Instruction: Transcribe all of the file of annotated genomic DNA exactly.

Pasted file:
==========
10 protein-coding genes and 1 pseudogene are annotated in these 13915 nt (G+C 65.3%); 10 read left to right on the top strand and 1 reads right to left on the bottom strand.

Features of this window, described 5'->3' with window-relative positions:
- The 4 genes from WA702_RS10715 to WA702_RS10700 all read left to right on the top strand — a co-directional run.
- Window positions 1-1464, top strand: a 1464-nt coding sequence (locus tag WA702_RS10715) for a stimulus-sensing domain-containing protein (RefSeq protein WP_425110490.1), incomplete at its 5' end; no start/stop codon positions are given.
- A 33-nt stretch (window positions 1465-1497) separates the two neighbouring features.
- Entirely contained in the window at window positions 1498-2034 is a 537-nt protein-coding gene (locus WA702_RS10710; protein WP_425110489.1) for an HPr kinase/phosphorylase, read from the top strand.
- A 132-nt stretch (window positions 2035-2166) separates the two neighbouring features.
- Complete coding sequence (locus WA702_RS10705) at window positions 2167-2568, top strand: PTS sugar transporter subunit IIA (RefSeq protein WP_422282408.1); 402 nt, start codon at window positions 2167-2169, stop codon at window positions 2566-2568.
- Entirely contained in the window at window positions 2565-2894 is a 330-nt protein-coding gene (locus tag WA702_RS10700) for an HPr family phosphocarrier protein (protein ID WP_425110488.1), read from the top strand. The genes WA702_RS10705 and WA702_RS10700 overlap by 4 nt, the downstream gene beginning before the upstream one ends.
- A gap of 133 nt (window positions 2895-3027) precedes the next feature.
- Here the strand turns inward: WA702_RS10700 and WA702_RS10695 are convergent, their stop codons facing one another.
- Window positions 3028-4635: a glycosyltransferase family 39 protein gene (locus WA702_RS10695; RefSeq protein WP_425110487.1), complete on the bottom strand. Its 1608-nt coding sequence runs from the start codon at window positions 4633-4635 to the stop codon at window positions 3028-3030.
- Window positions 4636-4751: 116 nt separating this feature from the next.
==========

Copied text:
10 protein-coding genes and 1 pseudogene are annotated in these 13915 nt (G+C 65.3%); 10 read left to right on the top strand and 1 reads right to left on the bottom strand.

Features of this window, described 5'->3' with window-relative positions:
- The 4 genes from WA702_RS10715 to WA702_RS10700 all read left to right on the top strand — a co-directional run.
- Window positions 1-1464, top strand: a 1464-nt coding sequence (locus tag WA702_RS10715) for a stimulus-sensing domain-containing protein (RefSeq protein WP_425110490.1), incomplete at its 5' end; no start/stop codon positions are given.
- A 33-nt stretch (window positions 1465-1497) separates the two neighbouring features.
- Entirely contained in the window at window positions 1498-2034 is a 537-nt protein-coding gene (locus WA702_RS10710; protein WP_425110489.1) for an HPr kinase/phosphorylase, read from the top strand.
- A 132-nt stretch (window positions 2035-2166) separates the two neighbouring features.
- Complete coding sequence (locus WA702_RS10705) at window positions 2167-2568, top strand: PTS sugar transporter subunit IIA (RefSeq protein WP_422282408.1); 402 nt, start codon at window positions 2167-2169, stop codon at window positions 2566-2568.
- Entirely contained in the window at window positions 2565-2894 is a 330-nt protein-coding gene (locus tag WA702_RS10700) for an HPr family phosphocarrier protein (protein ID WP_425110488.1), read from the top strand. The genes WA702_RS10705 and WA702_RS10700 overlap by 4 nt, the downstream gene beginning before the upstream one ends.
- A gap of 133 nt (window positions 2895-3027) precedes the next feature.
- Here the strand turns inward: WA702_RS10700 and WA702_RS10695 are convergent, their stop codons facing one another.
- Window positions 3028-4635: a glycosyltransferase family 39 protein gene (locus WA702_RS10695; RefSeq protein WP_425110487.1), complete on the bottom strand. Its 1608-nt coding sequence runs from the start codon at window positions 4633-4635 to the stop codon at window positions 3028-3030.
- Window positions 4636-4751: 116 nt separating this feature from the next.